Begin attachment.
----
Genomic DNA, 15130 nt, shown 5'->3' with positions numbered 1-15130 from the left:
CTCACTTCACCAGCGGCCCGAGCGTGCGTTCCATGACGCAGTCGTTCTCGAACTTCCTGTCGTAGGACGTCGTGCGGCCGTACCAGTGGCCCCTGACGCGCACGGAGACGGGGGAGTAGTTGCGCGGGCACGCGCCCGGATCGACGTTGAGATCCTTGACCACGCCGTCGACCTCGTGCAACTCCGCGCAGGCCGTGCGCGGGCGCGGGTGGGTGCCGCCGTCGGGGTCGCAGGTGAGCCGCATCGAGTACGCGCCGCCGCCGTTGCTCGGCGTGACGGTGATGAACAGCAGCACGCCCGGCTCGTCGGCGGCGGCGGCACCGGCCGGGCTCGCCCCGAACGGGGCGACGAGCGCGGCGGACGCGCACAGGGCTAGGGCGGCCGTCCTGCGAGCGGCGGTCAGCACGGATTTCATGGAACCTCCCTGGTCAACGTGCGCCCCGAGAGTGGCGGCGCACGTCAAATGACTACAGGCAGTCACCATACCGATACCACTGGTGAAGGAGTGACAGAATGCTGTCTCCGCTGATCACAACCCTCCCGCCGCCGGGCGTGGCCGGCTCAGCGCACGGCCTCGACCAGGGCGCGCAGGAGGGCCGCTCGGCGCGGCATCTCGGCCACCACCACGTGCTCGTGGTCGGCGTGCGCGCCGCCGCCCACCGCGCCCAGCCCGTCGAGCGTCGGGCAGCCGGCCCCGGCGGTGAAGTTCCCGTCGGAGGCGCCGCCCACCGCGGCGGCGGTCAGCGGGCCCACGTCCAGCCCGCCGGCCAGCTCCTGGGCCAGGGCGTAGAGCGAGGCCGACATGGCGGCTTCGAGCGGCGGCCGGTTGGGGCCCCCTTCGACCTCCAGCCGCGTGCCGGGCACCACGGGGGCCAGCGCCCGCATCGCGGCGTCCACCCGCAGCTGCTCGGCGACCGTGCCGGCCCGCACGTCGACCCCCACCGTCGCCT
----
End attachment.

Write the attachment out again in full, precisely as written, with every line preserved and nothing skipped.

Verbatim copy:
Genomic DNA, 15130 nt, shown 5'->3' with positions numbered 1-15130 from the left:
CTCACTTCACCAGCGGCCCGAGCGTGCGTTCCATGACGCAGTCGTTCTCGAACTTCCTGTCGTAGGACGTCGTGCGGCCGTACCAGTGGCCCCTGACGCGCACGGAGACGGGGGAGTAGTTGCGCGGGCACGCGCCCGGATCGACGTTGAGATCCTTGACCACGCCGTCGACCTCGTGCAACTCCGCGCAGGCCGTGCGCGGGCGCGGGTGGGTGCCGCCGTCGGGGTCGCAGGTGAGCCGCATCGAGTACGCGCCGCCGCCGTTGCTCGGCGTGACGGTGATGAACAGCAGCACGCCCGGCTCGTCGGCGGCGGCGGCACCGGCCGGGCTCGCCCCGAACGGGGCGACGAGCGCGGCGGACGCGCACAGGGCTAGGGCGGCCGTCCTGCGAGCGGCGGTCAGCACGGATTTCATGGAACCTCCCTGGTCAACGTGCGCCCCGAGAGTGGCGGCGCACGTCAAATGACTACAGGCAGTCACCATACCGATACCACTGGTGAAGGAGTGACAGAATGCTGTCTCCGCTGATCACAACCCTCCCGCCGCCGGGCGTGGCCGGCTCAGCGCACGGCCTCGACCAGGGCGCGCAGGAGGGCCGCTCGGCGCGGCATCTCGGCCACCACCACGTGCTCGTGGTCGGCGTGCGCGCCGCCGCCCACCGCGCCCAGCCCGTCGAGCGTCGGGCAGCCGGCCCCGGCGGTGAAGTTCCCGTCGGAGGCGCCGCCCACCGCGGCGGCGGTCAGCGGGCCCACGTCCAGCCCGCCGGCCAGCTCCTGGGCCAGGGCGTAGAGCGAGGCCGACATGGCGGCTTCGAGCGGCGGCCGGTTGGGGCCCCCTTCGACCTCCAGCCGCGTGCCGGGCACCACGGGGGCCAGCGCCCGCATCGCGGCGTCCACCCGCAGCTGCTCGGCGACCGTGCCGGCCCGCACGTCGACCCCCACCGTCGCCT